Tuesday night marks the beginning of Shavuot, seven weeks since we started counting the Omer during Passover. Last year, I wrote about Shavuot traditions  and why people don't celebrate the holiday as much as, say, Passover. This year, I found myself contemplating the following question at 2:30 a.m. and decided to share my answers with you.
How is Shavuot like parenthood?
1. Staying up all night: Sure, this is a gimme answer, but new parents never get tired of talking about sleep deprivation. On Shavuot, we stay up all night learning in order to make up for our ancestors' lack of preparedness for receiving the Torah. Our lack of sleep shows our commitment to Torah and our readiness for revelation. As new parents, our lack of sleep shows our commitment to our children and our readiness for sleep as soon as humanly possible. Seriously, though, one's views on life are different in the middle of the night, and both experiences open us to this new perspective.
2. Dairy: Cheesecake is the traditional food of Shavuot, and all dairy foods are encouraged in respect of the fact that the Jews hadn't yet received the Torah and so didn't know how to keep kosher. In my fridge, there is currently whole milk, skim milk, chocolate milk and breast milk, not to mention string cheese, shredded cheese, cottage cheese and three kinds of yogurt. Just this morning, my two-year-old spilled an entire yogurt smoothie on the couch while I was nursing the newborn. While you might only think about dairy this much on Shavuot, my life pretty much revolves around it.
3. Repetition: We read the Torah over and over every year. We read the 10 Commandments when it comes up during the normal cycle of Torah readings during the year, and then we read it again on Shavuot. Parents get really good at reading and rereading kids' favorite passages from books over and over and over again. Each time we read the Torah, we need to approach it with the same level of focus as if we're reading it for the first time or at least as if we're looking to get something new out of it. Kids approach their stories with gusto each and every time and really do get something new out of the acts of rereading and retelling.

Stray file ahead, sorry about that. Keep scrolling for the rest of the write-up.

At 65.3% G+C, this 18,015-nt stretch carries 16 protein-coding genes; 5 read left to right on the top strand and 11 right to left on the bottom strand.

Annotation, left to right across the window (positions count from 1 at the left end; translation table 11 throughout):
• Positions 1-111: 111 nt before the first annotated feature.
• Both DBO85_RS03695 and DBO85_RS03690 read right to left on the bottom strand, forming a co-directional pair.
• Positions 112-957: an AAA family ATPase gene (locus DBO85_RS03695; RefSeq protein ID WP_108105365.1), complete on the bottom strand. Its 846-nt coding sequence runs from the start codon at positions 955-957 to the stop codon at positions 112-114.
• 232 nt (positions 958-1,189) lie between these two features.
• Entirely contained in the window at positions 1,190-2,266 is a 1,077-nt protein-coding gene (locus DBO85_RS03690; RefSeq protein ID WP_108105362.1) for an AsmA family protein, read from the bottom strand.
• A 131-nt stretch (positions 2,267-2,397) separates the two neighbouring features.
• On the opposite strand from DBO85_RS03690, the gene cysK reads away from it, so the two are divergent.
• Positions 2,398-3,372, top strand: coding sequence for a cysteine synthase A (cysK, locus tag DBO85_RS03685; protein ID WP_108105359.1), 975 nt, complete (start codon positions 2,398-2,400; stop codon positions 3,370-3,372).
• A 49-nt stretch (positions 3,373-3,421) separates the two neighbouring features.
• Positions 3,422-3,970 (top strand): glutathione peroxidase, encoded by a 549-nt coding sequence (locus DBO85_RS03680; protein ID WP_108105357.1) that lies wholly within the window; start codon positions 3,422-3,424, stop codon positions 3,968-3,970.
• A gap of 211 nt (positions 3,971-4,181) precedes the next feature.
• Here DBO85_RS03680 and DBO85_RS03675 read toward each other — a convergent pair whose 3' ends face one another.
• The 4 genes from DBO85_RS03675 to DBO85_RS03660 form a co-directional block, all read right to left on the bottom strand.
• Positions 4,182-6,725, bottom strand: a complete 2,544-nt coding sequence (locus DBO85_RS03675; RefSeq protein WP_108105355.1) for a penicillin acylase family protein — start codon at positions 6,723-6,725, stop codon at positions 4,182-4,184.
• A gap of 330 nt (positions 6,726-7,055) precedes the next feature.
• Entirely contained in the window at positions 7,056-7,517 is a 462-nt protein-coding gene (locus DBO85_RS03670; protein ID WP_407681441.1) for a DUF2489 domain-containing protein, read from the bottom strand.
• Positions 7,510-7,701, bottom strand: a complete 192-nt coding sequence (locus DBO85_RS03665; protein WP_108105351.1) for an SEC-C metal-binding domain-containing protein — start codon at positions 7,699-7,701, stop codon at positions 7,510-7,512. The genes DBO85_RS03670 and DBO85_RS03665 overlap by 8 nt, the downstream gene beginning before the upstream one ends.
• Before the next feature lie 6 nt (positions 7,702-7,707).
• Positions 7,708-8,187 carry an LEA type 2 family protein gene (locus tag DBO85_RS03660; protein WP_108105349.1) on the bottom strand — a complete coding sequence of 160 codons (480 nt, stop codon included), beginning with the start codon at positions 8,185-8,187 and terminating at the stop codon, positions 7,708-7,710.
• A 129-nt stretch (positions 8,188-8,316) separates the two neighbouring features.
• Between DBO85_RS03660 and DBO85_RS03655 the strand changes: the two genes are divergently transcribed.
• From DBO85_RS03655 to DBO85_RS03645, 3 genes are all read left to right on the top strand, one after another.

4. Room for ritual: Because Shavuot hasn't received its fair share of attention, there is a lot of room for individuals and individual communities to develop their own rituals. Each moment with a child is an opportunity for families to create rituals, anything from bedtime routines to making up songs to inventing games. It's fun to make things up and feel ownership over them, which is a lot of what's happening with modern Shavuot observances.
5. Infinite love: Ending on a super cheesy note (see #2 for more on cheese), we read the Song of Songs on Shavuot, and many commentators draw comparisons between the romantic love in that text and God's limitless love for the Jewish people. While obviously different than romance, the depth and intensity of the love that parents feel towards their children is hard to express without flowery language and over-the-top metaphor.
As a final note, it seems like my family's new addition has encouraged people to ask an increasing number of baby-related questions, so stay tuned for those in the coming weeks. However, I am still enthusiastically accepting questions on any and all topics, so keep them coming!